"UEE will allow users to combine data, images, interpretive articles and Virtual Reality 3-D computer models of monuments and to link information in ways otherwise not possible," Wendrich said.
Having received the endorsement from the 1,000-member-strong International Association of Egyptologists, the project is poised to become the definitive source for researchers and scholars active in the field, said Wendrich, whose work includes ongoing archaeological projects in Egypt.
UEE also will try to reach out to key audiences overlooked in the past by scholarly repositories of Egyptology. Pledging to keep language accessible and jargon-free, editors plan to provide editorial content for general audiences as well as the more than 15,000 U.S. college students who take classes each year in Egyptian history, art history and civilization.
"This segment of the public has depended until now on Web materials that are often based on outdated or fanciful theories and have no direct link with the academic study of Egyptology," Dieleman said.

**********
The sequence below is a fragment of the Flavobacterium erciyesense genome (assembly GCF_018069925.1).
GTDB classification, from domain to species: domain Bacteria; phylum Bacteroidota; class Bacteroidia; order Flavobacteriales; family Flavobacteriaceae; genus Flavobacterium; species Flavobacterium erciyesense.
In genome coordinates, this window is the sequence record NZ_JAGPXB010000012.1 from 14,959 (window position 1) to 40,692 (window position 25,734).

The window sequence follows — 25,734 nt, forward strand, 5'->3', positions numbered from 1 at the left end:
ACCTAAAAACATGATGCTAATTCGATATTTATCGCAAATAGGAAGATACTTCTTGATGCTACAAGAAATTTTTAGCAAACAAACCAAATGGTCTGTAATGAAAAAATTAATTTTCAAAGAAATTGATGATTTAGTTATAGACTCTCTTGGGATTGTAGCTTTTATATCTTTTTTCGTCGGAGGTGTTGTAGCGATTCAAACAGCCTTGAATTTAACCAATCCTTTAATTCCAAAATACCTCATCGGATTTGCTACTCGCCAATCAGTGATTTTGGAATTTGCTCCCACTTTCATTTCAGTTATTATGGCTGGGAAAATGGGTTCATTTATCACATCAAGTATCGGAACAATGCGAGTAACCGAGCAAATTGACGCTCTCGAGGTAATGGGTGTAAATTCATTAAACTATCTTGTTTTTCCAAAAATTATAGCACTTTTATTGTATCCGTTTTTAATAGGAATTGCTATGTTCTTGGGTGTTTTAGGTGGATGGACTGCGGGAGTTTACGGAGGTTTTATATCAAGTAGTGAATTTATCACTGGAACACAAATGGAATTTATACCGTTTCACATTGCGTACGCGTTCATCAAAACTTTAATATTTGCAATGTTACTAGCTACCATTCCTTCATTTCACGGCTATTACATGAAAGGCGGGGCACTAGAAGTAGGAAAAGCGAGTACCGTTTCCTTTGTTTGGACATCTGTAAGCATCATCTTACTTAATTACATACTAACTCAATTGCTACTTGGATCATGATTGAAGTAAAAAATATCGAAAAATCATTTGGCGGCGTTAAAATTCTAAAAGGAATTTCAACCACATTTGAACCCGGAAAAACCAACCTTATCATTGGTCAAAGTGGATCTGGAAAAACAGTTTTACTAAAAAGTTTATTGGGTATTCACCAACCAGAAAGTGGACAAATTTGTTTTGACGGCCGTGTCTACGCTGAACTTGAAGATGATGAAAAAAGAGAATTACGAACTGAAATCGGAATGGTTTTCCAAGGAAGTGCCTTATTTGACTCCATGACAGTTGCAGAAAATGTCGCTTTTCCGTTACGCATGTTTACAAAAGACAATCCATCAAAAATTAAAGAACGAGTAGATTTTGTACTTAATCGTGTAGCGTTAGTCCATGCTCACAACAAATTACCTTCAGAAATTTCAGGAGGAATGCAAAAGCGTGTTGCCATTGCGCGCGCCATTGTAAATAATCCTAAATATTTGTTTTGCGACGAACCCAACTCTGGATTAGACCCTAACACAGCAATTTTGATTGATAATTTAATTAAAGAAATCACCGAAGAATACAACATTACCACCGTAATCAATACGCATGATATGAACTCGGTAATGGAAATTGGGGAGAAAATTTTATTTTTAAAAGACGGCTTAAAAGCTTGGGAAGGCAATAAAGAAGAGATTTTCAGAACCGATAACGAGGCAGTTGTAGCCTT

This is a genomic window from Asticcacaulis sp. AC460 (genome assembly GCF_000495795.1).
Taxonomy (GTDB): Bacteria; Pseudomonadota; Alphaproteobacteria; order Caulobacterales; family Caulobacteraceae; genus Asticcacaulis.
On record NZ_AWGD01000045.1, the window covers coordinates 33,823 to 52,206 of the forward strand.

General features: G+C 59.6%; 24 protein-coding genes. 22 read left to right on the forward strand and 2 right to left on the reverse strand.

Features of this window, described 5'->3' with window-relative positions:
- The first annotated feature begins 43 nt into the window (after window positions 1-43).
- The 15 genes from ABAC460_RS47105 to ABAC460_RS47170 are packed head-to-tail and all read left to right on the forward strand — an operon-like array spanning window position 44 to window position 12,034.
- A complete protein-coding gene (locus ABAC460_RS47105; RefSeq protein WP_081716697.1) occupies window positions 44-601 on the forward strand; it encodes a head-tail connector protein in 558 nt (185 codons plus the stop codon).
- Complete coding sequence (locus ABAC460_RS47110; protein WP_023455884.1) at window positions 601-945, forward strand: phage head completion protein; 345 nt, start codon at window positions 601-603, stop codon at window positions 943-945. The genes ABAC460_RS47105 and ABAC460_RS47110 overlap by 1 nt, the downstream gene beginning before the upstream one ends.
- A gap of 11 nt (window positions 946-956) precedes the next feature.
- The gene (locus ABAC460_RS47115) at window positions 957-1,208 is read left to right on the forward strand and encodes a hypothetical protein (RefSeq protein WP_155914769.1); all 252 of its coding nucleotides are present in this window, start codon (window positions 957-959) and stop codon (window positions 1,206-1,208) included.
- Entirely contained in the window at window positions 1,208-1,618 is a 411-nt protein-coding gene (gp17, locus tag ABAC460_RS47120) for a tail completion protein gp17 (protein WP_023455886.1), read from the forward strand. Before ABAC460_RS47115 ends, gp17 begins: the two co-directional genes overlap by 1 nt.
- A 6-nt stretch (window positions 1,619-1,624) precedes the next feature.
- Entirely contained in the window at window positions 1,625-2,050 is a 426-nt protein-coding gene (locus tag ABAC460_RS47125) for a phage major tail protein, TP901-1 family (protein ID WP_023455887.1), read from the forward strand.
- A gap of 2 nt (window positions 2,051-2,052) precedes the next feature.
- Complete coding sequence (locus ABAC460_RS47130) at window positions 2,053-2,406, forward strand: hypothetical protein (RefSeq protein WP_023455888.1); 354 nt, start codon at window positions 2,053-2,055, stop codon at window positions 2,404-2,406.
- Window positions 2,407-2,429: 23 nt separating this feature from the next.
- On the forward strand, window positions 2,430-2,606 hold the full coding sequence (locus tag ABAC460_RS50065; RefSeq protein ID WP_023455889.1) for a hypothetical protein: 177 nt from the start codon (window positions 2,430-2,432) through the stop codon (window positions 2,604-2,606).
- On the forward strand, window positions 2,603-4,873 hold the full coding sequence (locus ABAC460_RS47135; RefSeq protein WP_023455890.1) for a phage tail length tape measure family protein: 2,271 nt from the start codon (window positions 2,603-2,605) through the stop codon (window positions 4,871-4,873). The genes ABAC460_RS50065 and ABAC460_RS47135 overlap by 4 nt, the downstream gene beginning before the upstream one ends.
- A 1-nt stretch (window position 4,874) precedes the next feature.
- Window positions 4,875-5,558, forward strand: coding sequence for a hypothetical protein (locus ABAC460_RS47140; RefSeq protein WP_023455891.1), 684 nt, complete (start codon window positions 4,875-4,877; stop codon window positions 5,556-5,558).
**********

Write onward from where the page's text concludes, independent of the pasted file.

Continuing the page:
The editors also plan to reach a key audience overlooked by past scholarly publications on the subject: Egypt's Arabic-speaking population. Plans call initially for synopses of entries to be translated into Arabic. Eventually, however, the entire reference work will be available in the language that is today spoken in what once was the land of the Pharaohs. As currently envisioned, all UEE text will be available free of charge through the UEE Open Version in eScholarship, while a subscription structure will be in place for English-readers of the UEE Full Version. Users logging in from Egypt will have access to all information for free.
"This Arabic version will foster dialog and positive exchange among American, European and Egyptian scholars and the public," Wendrich said.